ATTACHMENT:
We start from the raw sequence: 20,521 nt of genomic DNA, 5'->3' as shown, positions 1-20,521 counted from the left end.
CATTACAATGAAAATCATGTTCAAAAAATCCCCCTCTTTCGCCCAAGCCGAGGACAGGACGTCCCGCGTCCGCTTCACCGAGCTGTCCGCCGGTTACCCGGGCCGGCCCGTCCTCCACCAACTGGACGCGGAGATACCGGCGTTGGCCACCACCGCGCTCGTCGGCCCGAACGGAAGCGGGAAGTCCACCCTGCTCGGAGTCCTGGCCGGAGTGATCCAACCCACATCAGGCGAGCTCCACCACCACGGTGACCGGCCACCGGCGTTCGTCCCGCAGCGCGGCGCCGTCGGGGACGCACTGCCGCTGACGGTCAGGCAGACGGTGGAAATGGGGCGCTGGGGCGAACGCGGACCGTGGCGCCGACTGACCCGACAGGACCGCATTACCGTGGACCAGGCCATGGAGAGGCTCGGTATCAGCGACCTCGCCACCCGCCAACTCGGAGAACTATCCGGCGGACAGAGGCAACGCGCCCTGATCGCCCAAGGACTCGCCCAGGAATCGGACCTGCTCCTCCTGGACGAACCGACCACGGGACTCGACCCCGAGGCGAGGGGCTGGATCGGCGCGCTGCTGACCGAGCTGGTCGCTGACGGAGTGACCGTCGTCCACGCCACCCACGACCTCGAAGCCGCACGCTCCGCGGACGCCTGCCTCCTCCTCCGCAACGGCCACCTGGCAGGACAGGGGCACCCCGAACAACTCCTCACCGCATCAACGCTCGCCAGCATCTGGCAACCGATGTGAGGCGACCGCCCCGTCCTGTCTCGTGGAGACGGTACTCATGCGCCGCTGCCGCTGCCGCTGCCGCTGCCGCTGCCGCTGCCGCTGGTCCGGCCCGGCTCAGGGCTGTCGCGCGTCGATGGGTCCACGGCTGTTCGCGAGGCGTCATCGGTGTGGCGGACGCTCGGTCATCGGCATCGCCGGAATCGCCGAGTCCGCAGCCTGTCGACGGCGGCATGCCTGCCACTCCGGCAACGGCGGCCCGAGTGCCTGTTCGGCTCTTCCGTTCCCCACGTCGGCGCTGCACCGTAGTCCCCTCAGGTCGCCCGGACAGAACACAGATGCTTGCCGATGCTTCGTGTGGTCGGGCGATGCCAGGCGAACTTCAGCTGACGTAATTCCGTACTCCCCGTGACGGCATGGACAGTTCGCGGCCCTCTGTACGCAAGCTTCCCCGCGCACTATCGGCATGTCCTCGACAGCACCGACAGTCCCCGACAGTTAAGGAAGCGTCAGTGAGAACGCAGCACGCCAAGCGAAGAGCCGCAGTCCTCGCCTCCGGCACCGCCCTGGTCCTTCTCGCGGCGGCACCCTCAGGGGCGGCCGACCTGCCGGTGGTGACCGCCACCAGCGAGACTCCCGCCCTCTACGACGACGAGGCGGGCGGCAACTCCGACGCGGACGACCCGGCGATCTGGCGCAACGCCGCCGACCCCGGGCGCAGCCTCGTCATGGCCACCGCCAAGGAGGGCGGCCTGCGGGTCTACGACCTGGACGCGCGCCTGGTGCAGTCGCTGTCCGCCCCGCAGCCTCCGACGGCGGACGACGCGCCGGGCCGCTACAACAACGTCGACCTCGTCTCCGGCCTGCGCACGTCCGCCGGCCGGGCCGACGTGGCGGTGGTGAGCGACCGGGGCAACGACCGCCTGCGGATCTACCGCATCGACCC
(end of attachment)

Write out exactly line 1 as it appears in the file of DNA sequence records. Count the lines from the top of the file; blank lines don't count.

We start from the raw sequence: 20,521 nt of genomic DNA, 5'->3' as shown, positions 1-20,521 counted from the left end.